Imposing more competition in the energy transmission sector

Another important move is a new regulatory and funding compact to allow smaller scale power plants into the energy grid.

It is clear the Australian Energy Market Commission (AEMC) and Australian Energy Market Operator (AEMO) must continue reform to better allow smaller scale energy generators to connect to the grid.

This change will continue apace as large coal-fired power stations reach the end of their economic life and are retired from the grid.

New rules and funding mechanisms for energy distribution 

The final change must be a new funding and regulatory compact between network operators, generators and retailers.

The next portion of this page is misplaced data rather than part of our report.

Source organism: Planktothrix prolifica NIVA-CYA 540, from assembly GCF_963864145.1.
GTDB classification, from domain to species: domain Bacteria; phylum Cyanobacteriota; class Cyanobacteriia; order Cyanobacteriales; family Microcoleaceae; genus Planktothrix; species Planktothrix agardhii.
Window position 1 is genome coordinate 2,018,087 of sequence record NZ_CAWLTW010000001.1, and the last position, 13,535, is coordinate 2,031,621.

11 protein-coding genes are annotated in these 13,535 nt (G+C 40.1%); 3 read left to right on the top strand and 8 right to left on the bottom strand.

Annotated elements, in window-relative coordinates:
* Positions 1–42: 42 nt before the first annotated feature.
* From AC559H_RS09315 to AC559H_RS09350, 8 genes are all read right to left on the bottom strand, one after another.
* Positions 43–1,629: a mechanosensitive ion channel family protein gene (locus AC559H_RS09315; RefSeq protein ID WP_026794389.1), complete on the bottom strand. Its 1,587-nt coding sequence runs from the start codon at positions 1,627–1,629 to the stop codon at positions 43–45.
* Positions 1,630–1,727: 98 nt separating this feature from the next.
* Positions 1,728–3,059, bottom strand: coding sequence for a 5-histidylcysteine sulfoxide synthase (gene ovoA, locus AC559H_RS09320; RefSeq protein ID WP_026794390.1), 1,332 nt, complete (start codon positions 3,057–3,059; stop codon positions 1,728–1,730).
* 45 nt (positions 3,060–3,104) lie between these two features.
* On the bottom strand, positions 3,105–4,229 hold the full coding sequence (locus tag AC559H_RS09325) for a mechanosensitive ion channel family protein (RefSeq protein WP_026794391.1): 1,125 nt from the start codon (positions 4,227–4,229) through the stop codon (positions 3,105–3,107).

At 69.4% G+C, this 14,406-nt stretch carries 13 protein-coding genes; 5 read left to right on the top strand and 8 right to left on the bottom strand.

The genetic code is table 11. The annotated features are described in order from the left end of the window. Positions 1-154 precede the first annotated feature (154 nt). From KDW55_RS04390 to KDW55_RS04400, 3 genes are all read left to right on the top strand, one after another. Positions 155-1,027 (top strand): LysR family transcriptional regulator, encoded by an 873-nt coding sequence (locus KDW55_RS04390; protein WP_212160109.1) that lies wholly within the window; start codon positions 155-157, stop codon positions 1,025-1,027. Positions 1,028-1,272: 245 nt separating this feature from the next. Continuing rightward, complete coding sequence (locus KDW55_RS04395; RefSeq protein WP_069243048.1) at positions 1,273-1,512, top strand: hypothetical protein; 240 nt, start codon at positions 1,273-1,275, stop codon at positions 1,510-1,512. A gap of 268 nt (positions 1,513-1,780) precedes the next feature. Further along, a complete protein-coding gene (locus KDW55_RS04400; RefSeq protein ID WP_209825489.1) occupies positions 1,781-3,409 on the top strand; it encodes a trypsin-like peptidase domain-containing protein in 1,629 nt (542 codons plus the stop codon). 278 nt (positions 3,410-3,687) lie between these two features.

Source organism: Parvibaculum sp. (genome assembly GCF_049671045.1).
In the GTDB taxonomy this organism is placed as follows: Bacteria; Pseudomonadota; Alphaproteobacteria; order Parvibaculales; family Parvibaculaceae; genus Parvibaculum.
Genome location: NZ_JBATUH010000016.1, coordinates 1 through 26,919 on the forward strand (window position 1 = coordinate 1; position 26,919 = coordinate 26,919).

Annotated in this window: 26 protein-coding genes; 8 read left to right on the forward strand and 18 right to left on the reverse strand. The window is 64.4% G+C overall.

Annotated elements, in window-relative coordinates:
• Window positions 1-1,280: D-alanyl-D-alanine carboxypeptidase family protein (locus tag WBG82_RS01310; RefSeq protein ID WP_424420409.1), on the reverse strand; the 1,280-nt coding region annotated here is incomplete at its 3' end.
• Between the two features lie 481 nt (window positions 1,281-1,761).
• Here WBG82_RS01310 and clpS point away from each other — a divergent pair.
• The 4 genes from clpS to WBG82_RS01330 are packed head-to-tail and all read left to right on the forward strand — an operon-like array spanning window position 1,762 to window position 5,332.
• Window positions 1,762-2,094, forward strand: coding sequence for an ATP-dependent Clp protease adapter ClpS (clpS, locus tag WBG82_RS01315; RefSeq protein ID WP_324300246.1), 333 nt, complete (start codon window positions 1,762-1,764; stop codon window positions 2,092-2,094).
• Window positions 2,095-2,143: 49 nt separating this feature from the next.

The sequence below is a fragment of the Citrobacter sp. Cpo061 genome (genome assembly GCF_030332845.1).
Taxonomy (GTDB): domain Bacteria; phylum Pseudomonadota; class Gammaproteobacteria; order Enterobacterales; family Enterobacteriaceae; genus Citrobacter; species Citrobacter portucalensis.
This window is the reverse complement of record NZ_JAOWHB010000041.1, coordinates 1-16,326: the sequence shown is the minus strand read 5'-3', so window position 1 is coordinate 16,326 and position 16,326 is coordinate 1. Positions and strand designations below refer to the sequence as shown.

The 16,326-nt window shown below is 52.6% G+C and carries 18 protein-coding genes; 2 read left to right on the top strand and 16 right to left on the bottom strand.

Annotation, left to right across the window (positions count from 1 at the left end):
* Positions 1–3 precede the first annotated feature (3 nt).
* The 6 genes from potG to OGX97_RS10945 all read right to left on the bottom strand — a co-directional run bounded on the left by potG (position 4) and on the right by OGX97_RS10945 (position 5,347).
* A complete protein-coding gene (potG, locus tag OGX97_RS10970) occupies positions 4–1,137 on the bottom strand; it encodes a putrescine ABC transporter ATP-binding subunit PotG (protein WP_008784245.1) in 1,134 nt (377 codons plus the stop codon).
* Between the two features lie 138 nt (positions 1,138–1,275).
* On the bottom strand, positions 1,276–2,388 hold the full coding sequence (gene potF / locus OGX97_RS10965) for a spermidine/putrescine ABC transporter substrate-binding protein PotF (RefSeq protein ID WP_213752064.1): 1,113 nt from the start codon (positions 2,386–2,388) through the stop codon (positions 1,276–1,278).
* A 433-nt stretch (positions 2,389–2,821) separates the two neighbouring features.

The Australian Energy Regulator (AER) must be allowed to develop this new compact to give networks the certainty they need but do not tax the consumer beyond that which is prudent and efficient.

This delicate balance is critical to putting the battles over energy policy behind us as political and community support will be sapped by significant or unnecessary increases to household electricity bills.

Despite the headlines, Australia is well placed to settle the long-running debate over energy policy. We have been blessed by an abundance of energy sources that can continue to be a source of wealth and prosperity, as well as cheap and reliable energy.

However, to ensure a successful transition to a low carbon economy we must answer some outstanding questions with clear policy goals in mind, not ideological blinkers.

To that end, the experts must carry the conversation by continuing to focus on the real questions.